Rock Rose (Cistrus Creticus)

Cistus creticus, commonly know as Rock Rose, is a perennial shrub, found on dry or rocky soils in Mediterranean area and particularly in Crete island, South Greece.

Mythology and History
Cistus Incanus Creticus.

It was known to the Greeks as early as the times of Herodotus and Theophrastus.
This plant and has been prized since ancient times as the source of the substance labdanum, also known as ladanum. This sticky resin, derived from the sap of Cistus incanus has been used for centuries as an ingredient in perfumes and incense, as well as to treat colds, coughs, menstrual problems, rheumatism, as well as for embalming and aphrodisiac purposes.

Ancient Greeks used a unique method for collecting the resin from these plants. Goats were allowed to graze among the Cistus incanus shrubs, and the resin would adhere to the hair of their coats, which was then shorn and boiled. The resin, which is not soluble in water, would eventually rise to the surface and would be skimmed off for later use. This complex and time-consuming process made labdanum a rare and highly prized commodity among ancient peoples. 
Today, modern techniques have made this process much more efficient. But still today in the Greek Isles, it is collected by threshing the plants by a kind of flail from which the sticky mass is scraped off with a knife and rolled into small black balls.

Health Benefits & Modern Medicinal uses

This plant is an aromatic, expectorant, stimulant herb that controls bleeding and has antibiotic effects. It is used internally in the treatment of catarrh and diarrhoea.
Rock Rose tea is three times as healthy as green tea and elderberry juice. It protects the heart four times better than red wine and it is an antioxidant twenty times stronger than freshly pressed lemon juice. Just a cup of tea a day is proven to stimulate the immune system significantly. 

The human body requires this type of antioxidant to combat toxic substances. Scientists have found that the rock rose contains an adequate combination of these antioxidants, detoxifies the body and eliminates toxic heavy metals deriving from the smoke of cigarettes, dental fillings and environmental pollution. In addition, rock rose flower is a key ingredient in a homeopathic treatment, especially for stress.

Presently, resin’s main use is in perfume industry, as a fixative substance. It is often used in making cosmetic creams, because of its anti-wrinkle properties and shampoos, as it strengthens the hair follicle. It is also considered a sedative, astringent, heating, antispasmodic and expectorant.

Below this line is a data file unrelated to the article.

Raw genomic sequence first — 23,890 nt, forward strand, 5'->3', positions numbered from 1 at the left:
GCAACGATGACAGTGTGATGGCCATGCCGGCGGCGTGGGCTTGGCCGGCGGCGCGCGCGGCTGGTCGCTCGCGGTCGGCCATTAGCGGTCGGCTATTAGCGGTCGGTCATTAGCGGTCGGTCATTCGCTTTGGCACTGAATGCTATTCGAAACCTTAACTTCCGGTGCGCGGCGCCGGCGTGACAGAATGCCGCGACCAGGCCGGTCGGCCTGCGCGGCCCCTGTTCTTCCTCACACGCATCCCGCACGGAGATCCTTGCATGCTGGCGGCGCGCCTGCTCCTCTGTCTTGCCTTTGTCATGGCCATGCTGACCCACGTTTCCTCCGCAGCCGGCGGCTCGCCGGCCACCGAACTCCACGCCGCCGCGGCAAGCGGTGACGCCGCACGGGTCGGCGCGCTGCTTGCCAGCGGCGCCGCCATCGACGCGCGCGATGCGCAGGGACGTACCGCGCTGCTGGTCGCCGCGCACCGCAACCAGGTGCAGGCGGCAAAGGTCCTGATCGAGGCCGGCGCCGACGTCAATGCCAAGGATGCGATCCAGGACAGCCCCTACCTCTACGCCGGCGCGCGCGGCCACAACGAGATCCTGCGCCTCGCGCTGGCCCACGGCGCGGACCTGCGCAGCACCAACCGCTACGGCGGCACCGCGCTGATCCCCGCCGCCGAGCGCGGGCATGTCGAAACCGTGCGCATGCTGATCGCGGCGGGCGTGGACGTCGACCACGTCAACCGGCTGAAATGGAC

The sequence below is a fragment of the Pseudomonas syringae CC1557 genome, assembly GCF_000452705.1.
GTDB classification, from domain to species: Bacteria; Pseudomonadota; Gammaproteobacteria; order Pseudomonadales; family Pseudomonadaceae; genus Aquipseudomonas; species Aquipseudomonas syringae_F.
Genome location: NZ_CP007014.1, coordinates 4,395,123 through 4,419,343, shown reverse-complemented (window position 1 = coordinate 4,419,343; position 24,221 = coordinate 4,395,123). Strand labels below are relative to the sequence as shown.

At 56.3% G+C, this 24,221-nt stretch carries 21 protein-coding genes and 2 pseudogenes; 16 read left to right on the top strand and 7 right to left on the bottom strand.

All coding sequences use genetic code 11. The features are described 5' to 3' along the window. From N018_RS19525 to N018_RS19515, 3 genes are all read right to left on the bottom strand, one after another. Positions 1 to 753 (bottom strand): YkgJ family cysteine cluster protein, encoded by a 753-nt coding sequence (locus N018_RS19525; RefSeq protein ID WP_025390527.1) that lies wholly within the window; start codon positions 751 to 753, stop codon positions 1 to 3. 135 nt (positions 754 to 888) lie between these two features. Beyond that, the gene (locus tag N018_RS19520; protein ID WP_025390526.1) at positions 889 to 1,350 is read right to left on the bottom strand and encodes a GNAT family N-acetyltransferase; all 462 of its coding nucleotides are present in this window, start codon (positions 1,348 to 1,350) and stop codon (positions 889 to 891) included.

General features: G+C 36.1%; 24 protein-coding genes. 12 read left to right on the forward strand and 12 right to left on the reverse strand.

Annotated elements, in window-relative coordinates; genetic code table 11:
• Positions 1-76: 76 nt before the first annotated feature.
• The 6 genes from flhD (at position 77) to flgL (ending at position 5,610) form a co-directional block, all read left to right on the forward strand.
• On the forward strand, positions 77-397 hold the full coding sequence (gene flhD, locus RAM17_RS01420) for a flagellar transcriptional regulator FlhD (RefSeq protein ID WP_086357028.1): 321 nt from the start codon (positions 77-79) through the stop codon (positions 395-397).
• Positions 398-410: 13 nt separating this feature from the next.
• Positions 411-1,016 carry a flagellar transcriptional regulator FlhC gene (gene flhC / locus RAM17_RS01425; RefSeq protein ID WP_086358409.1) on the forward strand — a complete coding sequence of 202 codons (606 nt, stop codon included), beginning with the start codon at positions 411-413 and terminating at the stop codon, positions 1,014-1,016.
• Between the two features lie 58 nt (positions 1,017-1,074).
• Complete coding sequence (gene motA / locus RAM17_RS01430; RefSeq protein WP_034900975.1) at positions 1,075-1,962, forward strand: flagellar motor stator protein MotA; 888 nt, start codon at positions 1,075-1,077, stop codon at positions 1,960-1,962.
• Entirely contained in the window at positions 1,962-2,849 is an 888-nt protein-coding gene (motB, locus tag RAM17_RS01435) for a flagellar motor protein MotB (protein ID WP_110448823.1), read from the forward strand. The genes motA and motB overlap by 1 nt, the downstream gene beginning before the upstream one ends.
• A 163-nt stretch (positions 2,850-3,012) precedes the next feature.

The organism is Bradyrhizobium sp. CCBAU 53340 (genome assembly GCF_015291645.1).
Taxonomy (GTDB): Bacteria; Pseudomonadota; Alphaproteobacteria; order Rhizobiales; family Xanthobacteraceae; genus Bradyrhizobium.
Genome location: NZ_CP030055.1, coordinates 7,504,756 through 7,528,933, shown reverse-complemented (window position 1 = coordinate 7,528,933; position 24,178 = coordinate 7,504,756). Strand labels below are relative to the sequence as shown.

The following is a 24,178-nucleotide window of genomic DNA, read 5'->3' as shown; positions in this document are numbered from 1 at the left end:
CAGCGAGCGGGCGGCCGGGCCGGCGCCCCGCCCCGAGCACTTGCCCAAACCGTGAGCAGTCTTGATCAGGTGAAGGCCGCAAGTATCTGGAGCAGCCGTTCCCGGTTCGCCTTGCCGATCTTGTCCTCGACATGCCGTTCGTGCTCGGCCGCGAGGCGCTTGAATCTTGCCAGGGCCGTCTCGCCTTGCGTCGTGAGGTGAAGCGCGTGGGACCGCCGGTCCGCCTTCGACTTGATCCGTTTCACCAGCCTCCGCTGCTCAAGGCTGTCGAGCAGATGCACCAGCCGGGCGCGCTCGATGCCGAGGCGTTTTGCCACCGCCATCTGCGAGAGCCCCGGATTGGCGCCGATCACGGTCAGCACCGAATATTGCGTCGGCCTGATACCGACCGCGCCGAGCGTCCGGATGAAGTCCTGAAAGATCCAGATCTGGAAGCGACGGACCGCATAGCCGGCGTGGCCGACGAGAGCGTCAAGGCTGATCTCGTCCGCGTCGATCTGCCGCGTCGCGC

The most outstanding effect of Rock Rose is its wound healing abilities. It used in any blend for healing skin issues, new or old scars, wounds, inflammation and infections. It is wonderful in blends for mature skin. It is a great anti-inflammatory and has a penetrating, deep aroma that opens up the senses.

The secret of these incredible versatile effects of the rockrose herb is the particularly high level of vitamin P, as well as certain tannic acid compounds or what we call polyphenols. Rockrose contains the highest level of these active agents of any substance known to man. These substances have a stronger antioxidant effect than the well-known vitamins E and C.


Labdanum from mediterranean Cistus species: GC-MS fingerprints and relative quantification of antispirochaetal manoyloxides

Planta Med 2012; 78 - PA10
DOI: 10.1055/s-0032-1320325

Labdanum from mediterranean Cistus species: GC-MS fingerprints and relative quantification of antispirochaetal manoyloxides

K Kuchta 1, K Grötzinger 1, C Birkemeyer 2, HW Rauwald 1
  • 1Pharmacognosy, Leipzig Uni., Johannisal. 23, 04103 Leipzig, Germany
  • 2Anal. Chemistry, Leipzig Uni., Linnéstr. 3, 04103 Leipzig, Germany

The oleoresin labdanum from Cistus creticus was used in ancient Greece as incense, anti-infective, and wound treatment [1]. On Crete, the main production center since antiquity, it is brushed off the leaves with long textile strings. After the Ottoman conquest of Crete 1645, Western Europe imported Spanish labdanum prepared by hot water extraction of aerial parts of Cistus ladanifer. Shortly there- after, labdanum fell out of pharmaceutical use [2]. Presently, C. creticus leaf extracts from Turkey are applied by German self-help groups for borreliosis therapy [3]. Our results indicate that this anti- spirochaetal activity is mainly due to manoyloxides in the essential oil [3,4]. Here, 8 labdanum sam- ples were analyzed by GC-MS for these active constituents, revealing exceptionally high contents of 13-epi-manoyloxide, 2-keto-manoyloxide, ent-3β-hydroxy-13-epi-manoyloxide, manoyloxide, sclareol, and acetoxy-manoyloxide in the Cretan ones. In other eastern Mediterranean samples, the concentration of these compounds was several orders of magnitude lower, whereas Spanish labda- num is dominated by simple alkanes with only trace amounts of manoyloxide and 13-epi-man- oyloxide. Thus, discontinuation of medicinal use of labdanum in Western Europe is understandable as “labdanum” from C. ladanifer is clearly not equivalent to the traditionally harvested C. creticus drug. Rumors that C. creticus contains psychotropic THC were refuted.
References: 1. Aufmesser, M (2002) Dioscurides. Olms Verlag. Hildesheim. 2. Husemann, T (1889) Archiv der Pharmazie 227: 1075-1092/1105-1132. 3. Hutschenreuther, A. et al. (2010) Pharmazie 65: 290-295. 4. Grötzinger, K. et al. (2010) Planta Med 76: 245.

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